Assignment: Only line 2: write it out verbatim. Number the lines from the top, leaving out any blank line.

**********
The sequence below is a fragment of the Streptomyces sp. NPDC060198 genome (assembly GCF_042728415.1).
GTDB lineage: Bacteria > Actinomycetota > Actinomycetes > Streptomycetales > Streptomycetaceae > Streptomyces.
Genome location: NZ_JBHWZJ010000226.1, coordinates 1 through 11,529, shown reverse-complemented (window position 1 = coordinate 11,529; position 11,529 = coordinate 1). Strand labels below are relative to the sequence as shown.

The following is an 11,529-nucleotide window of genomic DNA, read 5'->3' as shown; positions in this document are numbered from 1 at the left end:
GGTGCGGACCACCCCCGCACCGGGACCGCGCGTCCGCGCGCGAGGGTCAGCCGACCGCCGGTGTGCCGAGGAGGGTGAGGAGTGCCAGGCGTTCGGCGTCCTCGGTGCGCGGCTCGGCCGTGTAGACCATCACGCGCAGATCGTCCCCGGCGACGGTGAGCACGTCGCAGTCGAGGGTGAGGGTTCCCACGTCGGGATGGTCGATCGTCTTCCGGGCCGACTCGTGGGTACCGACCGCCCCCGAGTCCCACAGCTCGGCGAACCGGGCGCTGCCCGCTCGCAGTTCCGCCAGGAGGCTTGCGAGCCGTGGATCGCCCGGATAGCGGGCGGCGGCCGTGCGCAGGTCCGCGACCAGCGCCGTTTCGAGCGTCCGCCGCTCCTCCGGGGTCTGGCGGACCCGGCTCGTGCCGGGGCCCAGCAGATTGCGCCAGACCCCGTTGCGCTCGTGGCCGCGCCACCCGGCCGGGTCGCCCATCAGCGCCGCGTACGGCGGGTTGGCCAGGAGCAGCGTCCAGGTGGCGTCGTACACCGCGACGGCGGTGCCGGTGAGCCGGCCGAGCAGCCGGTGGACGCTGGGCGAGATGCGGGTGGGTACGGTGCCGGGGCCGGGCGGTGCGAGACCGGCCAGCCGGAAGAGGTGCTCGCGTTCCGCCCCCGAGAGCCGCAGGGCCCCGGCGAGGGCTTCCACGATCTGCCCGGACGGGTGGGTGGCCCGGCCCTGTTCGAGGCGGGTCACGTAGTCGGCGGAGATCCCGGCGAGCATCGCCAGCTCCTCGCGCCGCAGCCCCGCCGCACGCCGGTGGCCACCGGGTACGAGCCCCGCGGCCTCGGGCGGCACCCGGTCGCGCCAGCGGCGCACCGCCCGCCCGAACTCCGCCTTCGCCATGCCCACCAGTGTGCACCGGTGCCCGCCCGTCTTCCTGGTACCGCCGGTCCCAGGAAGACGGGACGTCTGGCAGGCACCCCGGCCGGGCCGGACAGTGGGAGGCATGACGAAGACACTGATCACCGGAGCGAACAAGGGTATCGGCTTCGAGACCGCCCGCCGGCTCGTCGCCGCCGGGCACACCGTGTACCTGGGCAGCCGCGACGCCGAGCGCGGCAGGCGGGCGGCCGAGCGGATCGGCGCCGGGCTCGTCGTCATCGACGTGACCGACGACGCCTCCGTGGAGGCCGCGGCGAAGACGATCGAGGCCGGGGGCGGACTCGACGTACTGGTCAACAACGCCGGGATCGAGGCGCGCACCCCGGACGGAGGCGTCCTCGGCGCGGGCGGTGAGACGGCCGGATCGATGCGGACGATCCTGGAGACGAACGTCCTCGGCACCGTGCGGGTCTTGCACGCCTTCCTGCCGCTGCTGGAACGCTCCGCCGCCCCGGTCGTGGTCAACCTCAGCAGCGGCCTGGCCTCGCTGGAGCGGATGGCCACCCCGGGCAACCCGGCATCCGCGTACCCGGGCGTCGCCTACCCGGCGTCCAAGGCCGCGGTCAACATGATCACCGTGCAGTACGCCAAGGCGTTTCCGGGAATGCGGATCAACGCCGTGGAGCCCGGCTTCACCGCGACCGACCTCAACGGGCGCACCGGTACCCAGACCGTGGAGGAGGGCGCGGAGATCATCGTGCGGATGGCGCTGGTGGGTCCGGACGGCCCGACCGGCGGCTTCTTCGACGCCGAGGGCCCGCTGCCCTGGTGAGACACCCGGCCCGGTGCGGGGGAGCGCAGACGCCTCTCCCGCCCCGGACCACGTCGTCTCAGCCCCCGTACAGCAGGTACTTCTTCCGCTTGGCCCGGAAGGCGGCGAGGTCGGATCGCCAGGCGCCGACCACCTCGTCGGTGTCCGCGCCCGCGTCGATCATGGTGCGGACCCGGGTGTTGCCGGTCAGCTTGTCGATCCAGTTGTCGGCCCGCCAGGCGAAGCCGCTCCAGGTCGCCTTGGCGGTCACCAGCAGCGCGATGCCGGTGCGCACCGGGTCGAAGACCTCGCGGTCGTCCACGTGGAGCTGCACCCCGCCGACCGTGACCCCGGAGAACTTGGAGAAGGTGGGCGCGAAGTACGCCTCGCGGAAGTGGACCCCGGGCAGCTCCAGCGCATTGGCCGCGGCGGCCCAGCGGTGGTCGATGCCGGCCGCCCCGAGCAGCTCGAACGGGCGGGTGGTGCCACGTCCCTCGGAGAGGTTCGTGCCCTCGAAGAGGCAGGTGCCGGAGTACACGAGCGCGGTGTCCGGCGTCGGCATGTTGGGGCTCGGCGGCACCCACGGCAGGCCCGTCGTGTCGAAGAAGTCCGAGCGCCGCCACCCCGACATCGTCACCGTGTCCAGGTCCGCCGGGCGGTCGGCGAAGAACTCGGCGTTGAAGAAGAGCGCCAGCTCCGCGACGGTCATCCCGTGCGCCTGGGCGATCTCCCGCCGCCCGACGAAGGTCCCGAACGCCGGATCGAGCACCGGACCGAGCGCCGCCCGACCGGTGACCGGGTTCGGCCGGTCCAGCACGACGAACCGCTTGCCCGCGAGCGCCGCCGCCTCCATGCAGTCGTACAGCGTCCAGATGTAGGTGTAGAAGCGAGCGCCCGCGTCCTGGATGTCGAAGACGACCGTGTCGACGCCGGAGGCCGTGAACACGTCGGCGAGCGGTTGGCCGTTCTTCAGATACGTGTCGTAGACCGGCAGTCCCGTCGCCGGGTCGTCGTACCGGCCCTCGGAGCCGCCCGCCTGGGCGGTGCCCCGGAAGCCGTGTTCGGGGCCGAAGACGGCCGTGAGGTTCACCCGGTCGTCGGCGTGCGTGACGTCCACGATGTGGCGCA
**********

GTDB lineage: Bacteria > Actinomycetota > Actinomycetes > Streptomycetales > Streptomycetaceae > Streptomyces.